I should be glad if the right hon. Gentleman could make one point a little more clear. No one appreciates more than I do the extraordinary ability and facility with which he handles, not only an excited, but an angry House. He tells us that he is willing, as representing the Government, to give any substantial section of the House every facility for raising any subject which may be considered by them, as distinct from the Government, of national importance. He knows quite well that provided 40 Members rise n any occasion such indulgence may be obtained under our present rules. Therefore one can only assume that he intends to give us some further indulgence, because, if he does not wish us to understand that he will be satisfied with less than 40 Members signifying their desire to debate any subject, he is giving us very little. Would he consider that there are not 40 Members of this House in Opposition agreed upon any point at all? He is taking away all the Private Members' Bills and all the possibilities of one or two individuals introducing any subject for the consideration of this House and only leaving us the Motion for the Adjournment. The Government have really made up their mind to absorb all the time of the present Session. I do ask hon. Members to consider the numerous important subjects which the Government are only too anxious to sweep aside after taking an opportunity for the Prime Minister to make—I do not say it offensively—a sensational statement upon any subject. They are not anxious for general Debates and for Motions for the Adjournment on subjects of public importance. The newspaper posters this afternoon are full of what Parliament is going to do. I cannot see any difference. What is going to happen now that did not happen before Parliament met? The Government are going to take up the whole of the time and they have taken up the whole of the time during the Recess. It is because I think there are Members anxious to raise matters which the Government are anxious to smother that I hope this is going to be pressed to a Division, so that those who wish to preserve the right of Private Members may go into the Lobby in opposition to it.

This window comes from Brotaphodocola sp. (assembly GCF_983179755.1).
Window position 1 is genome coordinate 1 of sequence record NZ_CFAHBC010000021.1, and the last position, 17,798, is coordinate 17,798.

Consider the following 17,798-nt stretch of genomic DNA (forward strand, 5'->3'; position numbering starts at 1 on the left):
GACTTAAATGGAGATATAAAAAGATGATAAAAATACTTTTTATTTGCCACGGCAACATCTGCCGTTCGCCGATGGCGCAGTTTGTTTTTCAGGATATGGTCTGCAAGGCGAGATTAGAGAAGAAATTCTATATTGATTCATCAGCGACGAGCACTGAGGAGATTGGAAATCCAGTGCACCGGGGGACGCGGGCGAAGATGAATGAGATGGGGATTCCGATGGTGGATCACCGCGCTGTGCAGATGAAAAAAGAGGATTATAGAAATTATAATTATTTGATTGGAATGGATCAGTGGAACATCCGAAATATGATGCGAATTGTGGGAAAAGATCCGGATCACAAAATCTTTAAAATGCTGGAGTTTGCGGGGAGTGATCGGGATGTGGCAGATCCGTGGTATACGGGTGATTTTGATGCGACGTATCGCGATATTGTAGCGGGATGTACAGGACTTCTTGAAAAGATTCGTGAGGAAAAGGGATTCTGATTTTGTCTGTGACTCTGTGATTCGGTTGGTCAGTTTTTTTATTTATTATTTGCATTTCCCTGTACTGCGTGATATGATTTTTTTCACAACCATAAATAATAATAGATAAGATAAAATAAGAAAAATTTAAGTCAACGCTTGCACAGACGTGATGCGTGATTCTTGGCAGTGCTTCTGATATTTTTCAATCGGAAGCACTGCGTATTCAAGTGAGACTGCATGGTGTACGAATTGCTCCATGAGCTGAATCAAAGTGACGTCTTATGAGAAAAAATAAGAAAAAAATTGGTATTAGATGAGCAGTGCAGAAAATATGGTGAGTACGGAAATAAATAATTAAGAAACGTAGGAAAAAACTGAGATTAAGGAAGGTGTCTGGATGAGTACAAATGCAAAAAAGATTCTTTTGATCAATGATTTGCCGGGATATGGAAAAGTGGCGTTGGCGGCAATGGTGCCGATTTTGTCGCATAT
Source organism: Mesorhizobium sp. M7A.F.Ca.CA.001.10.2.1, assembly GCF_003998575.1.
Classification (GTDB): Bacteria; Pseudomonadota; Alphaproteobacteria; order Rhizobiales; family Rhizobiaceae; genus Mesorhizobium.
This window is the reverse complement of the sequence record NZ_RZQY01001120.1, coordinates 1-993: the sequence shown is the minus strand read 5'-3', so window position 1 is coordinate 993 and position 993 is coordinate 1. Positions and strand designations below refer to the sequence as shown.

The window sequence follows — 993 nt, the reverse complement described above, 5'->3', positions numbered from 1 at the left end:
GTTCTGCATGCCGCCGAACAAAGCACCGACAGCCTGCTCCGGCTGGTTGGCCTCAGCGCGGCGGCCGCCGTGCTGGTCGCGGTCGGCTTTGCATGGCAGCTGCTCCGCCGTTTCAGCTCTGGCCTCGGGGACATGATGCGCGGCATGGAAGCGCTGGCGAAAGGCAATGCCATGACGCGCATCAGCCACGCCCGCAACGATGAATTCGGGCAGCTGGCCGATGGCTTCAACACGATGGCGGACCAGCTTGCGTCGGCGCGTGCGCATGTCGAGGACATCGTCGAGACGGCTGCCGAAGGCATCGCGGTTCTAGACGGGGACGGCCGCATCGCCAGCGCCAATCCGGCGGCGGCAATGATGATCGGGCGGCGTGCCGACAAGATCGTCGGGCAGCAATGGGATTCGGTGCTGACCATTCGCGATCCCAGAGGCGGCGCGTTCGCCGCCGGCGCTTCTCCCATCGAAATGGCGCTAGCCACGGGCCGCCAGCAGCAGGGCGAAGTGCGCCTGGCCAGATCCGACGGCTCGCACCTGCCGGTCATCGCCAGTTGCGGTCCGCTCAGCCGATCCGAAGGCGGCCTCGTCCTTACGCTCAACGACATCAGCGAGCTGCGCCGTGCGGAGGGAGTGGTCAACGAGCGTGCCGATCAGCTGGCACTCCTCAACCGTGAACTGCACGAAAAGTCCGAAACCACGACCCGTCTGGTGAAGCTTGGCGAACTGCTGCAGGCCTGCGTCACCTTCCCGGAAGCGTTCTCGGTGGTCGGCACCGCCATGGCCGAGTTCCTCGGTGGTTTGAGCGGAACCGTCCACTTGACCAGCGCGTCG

I take it that the right hon. Gentleman will be prepared to allow in some form or other a Debate on the subject of Egypt and the new arrangements being made with regard to that country? I will not press it further than to ask that an opportunity shall be given in some form or other.